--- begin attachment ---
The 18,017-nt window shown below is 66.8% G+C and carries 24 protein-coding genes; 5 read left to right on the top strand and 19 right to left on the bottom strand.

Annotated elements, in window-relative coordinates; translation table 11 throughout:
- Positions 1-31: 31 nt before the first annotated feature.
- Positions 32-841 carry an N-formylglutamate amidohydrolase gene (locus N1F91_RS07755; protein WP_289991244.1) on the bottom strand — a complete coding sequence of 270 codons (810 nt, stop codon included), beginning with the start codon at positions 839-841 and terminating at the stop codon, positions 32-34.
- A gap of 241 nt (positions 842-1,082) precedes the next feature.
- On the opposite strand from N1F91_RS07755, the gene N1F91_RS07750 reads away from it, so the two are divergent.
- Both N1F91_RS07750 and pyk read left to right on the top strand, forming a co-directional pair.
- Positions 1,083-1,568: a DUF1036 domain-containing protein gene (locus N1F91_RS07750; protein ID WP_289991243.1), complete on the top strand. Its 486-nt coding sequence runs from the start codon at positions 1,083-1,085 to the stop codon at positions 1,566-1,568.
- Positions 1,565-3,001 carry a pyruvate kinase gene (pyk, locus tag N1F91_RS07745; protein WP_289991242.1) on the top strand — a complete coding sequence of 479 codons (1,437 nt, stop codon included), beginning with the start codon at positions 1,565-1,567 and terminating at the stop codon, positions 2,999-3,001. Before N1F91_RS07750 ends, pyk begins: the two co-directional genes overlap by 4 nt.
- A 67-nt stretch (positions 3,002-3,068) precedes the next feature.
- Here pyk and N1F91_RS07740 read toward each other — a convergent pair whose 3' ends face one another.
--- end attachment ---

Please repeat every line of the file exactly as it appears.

The 18,017-nt window shown below is 66.8% G+C and carries 24 protein-coding genes; 5 read left to right on the top strand and 19 right to left on the bottom strand.

Annotated elements, in window-relative coordinates; translation table 11 throughout:
- Positions 1-31: 31 nt before the first annotated feature.
- Positions 32-841 carry an N-formylglutamate amidohydrolase gene (locus N1F91_RS07755; protein WP_289991244.1) on the bottom strand — a complete coding sequence of 270 codons (810 nt, stop codon included), beginning with the start codon at positions 839-841 and terminating at the stop codon, positions 32-34.
- A gap of 241 nt (positions 842-1,082) precedes the next feature.
- On the opposite strand from N1F91_RS07755, the gene N1F91_RS07750 reads away from it, so the two are divergent.
- Both N1F91_RS07750 and pyk read left to right on the top strand, forming a co-directional pair.
- Positions 1,083-1,568: a DUF1036 domain-containing protein gene (locus N1F91_RS07750; protein ID WP_289991243.1), complete on the top strand. Its 486-nt coding sequence runs from the start codon at positions 1,083-1,085 to the stop codon at positions 1,566-1,568.
- Positions 1,565-3,001 carry a pyruvate kinase gene (pyk, locus tag N1F91_RS07745; protein WP_289991242.1) on the top strand — a complete coding sequence of 479 codons (1,437 nt, stop codon included), beginning with the start codon at positions 1,565-1,567 and terminating at the stop codon, positions 2,999-3,001. Before N1F91_RS07750 ends, pyk begins: the two co-directional genes overlap by 4 nt.
- A 67-nt stretch (positions 3,002-3,068) precedes the next feature.
- Here pyk and N1F91_RS07740 read toward each other — a convergent pair whose 3' ends face one another.